We currently estimate that calendar year 2012 net returns to investors (in NZ$) from the Craigmore Farming Partnership will be in the range of 13 to 14% when we release quarterly performance estimates in early February.

Significant contributions to the 2012 returns were generated through a re-rating of farm valuations, as some distressed farms that Craigmore acquired are now significantly out-performing the previous owners’ management. There was also a lift in the value of our Fonterra shares, after these were listed on the NZ stock exchange.

The market in New Zealand farmland has been flat since late 2009 – down 30% from its bull market peak in late 2008 (see graph below).  This flat period continued in 2012. Instead of being lifted by the overall market the increases in Craigmore’s 2012 farm values were driven by local factors, particularly Craigmore’s farm purchasing strategy; our team’s experience in improving operational management of acquired farms; and the extra returns we generated through development (land-use change). We discuss these operational strategies in more detail, below.

Productivity gains – as sub-optimal farms are improved

It is a widespread belief among farmers that “nobody should ever sell land”. Much land, such as my family’s own farm, has been held for five or six generations. One of Craigmore’s investors has farmed the same land in northern Germany for 700 years.

It follows that many farms that are sold are normally quite “tired”, as the previous owners will often have lost enthusiasm or be financially stretched. Capital assets such as soil fertility, pastures, irrigation, machinery, staff-housing, stock fences and livestock genetics will often be under-invested, and not producing optimally.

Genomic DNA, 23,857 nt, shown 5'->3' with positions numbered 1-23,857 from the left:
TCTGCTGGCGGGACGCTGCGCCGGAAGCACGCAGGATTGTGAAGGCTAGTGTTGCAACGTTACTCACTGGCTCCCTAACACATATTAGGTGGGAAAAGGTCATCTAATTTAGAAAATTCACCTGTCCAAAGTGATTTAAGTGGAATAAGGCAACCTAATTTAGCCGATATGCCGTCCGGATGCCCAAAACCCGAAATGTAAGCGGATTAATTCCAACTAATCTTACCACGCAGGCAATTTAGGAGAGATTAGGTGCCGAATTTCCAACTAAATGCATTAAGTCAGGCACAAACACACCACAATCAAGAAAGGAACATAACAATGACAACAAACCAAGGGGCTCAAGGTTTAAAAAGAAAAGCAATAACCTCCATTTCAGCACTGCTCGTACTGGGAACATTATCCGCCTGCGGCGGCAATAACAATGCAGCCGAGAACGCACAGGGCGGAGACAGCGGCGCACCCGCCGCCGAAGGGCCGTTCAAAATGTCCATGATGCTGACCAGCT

It further follows that newly acquired farms will normally yield below their potential performance and lag behind neighbouring farms over the short term. However as time goes on, staff and livestock get familiar with the property, and investment in soils, pastures, livestock genetics and equipment allow the farms to trend toward optimal productivity from years three to five.

These “turnarounds” of under-performing farms are a key element of Craigmore’s strategy. To illustrate, the milk production graph set out below shows the improved production at Craigmore’s Pahau dairy farm under Craigmore Farming. This year’s milk production (blue), being Craigmore’s first full season in control, is currently tracking 15% ahead of production in 2011/12 (red).

Development – revenue gains from land-use change

Last year, Craigmore Farming Partnership converted our Wairepo property from a grazing/arable farming system to pastoral dairy. On that land we have seen annual revenues increase from $3,000 per hectare to a current rate of $9,000 per hectare. Meanwhile the capital employed by the property approximately doubled following investments in cows, irrigation, pastures, a dairy shed, staff housing, effluent systems, fences, lanes and Fonterra shares. Wairepo is now a state-of-the-art fully irrigated pastoral dairy farm. Despite this being the first year in operation as a dairy farm this business (red) is already approaching the district average production (blue). This is a great achievement in itself and very promising for the future. Such developments always start out in the first year after conversion well below their true productive potential. Soils, pastures, livestock and management systems take time to build toward peak performance. In time we expect Wairepo to set production and profitability records within our business.

The NZ farmland investment opportunity in 2013 and 2014

Currently $100 mm of farming assets are owned or under contract to the Craigmore Farming Partnership. Via further development investment alone, without the purchase of additional land, the portfolio can be grown to approximately NZ$150 mm of assets.

We believe 2013 and 2014 will be a favourable time to execute on a pipeline of opportunities in carefully selected classes of NZ farmland, to reach the target fund size of NZ$250 mm Committed Capital.